Wednesday, October 24, 2007

Banned By The Geneva Convention

I was in a commercial establishment recently--yesterday? The day before? Time is hard to track now--ANYWAY, this particular establishment was playing some "retro" music. At least, I assume they would call it "retro;" I would call it "the unredeemable dreck of the tone deaf 70s" myself. But that probably wouldn't make a good sales pitch.

We heard much of the worst of that decade before New Wave and Punk hit our shores. Yes, there was some Atlanta Rhythm Section crooning "I Am So Into You." Yes, there was some 10 CCs asserting "I'm not in love." Anita Ward screeched the disco imperative to "Ring My Bell." The Bee Gees warbled something in three part harmony. (Do you think there might have been come connection between the extremely tight pants they wore and their singing in a register that only dogs can hear? It couldn't just be a coincidence, could it?)

But the worst--the ultimate worst--the most painfully bad regurgitation of that nauseating decade was

"Do The Hustle."

Count yourself lucky if you have never heard this abominable cross between Ray Coniff singers and the Boston Pops. This overproduced piece of coprolite has insinuated itself into the synapses of my brain, and it keeps coming back like a bad curry.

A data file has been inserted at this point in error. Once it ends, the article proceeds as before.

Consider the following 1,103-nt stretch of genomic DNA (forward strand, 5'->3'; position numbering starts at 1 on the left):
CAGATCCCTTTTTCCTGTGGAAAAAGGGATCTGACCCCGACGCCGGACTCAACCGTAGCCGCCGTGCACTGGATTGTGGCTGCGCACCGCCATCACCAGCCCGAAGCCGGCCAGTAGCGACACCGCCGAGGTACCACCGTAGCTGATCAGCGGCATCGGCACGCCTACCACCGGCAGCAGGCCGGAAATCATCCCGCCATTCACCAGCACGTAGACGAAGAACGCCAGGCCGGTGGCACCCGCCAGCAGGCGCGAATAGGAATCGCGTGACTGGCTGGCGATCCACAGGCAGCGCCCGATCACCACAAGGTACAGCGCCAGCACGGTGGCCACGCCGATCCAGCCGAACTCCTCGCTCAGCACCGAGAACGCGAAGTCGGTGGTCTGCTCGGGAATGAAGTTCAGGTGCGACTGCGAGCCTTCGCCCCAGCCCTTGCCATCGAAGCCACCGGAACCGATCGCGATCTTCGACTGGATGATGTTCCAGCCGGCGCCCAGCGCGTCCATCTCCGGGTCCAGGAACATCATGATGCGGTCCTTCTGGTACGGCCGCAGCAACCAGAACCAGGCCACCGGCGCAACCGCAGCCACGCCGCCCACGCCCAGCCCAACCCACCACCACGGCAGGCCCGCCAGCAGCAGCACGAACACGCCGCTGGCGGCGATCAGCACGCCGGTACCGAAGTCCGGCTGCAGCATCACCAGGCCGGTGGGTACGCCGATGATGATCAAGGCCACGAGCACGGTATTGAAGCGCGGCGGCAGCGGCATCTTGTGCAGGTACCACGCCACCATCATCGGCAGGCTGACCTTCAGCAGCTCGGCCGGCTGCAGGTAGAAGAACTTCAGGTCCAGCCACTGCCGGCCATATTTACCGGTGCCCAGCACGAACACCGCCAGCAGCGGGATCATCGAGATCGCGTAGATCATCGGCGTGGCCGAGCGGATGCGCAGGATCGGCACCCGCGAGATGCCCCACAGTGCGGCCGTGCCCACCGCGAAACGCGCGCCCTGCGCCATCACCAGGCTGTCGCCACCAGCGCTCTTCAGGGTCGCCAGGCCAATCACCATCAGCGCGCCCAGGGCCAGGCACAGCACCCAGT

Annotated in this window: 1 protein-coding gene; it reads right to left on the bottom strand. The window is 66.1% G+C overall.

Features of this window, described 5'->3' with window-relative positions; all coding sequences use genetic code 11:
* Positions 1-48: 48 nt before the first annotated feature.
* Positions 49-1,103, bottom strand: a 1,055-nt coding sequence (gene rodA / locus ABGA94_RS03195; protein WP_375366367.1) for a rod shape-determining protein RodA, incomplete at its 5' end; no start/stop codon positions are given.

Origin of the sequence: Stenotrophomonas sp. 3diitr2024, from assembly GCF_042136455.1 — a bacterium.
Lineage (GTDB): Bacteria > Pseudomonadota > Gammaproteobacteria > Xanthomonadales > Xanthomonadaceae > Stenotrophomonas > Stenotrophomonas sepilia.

"Ooooooo, oooo ooo ooo oooooo <whispered> Do it!"
Ooooooo, oooo ooo ooo oooooo <whispered> Do the hustle!"

And the strings swirl around behind the singers like water flushing down the toilet, culminating in a cheesy little flute non-melody: "Do do do do do-da-do do do, Do da do-da do-da-da do doot!" And every so often, that eerie whisper "Do the hustle!" Lather, rinse, repeat and repeat and repeat. . .

I hope you realize what a sacrifice I am making of my mental health to bring you this entry. This "song" has gotten lodged in my brain, and suddenly asserts itself. Oh man, bad disco flashback man. And I can't get rid of it. Lying in bed, trying to fall asleep, and the damn flute starts is perky piping and I can't stop it. Driving along, listening to an audiobook, and suddenly Henry VIII and Anne Boleyn are stepping aside for a lush string disco arrangement.

I'm starting to feel like John Candy from "Volunteers," where he place a Peace Corps volunteer in Asia who has been captured and brainwashed by the evil military bad guy. "Sleep? Who needs sleep? We can sleep when the revolution is over! I'm Tom Tuttle from Tacoma Washington! Fight, fight, fight for Washington State!"

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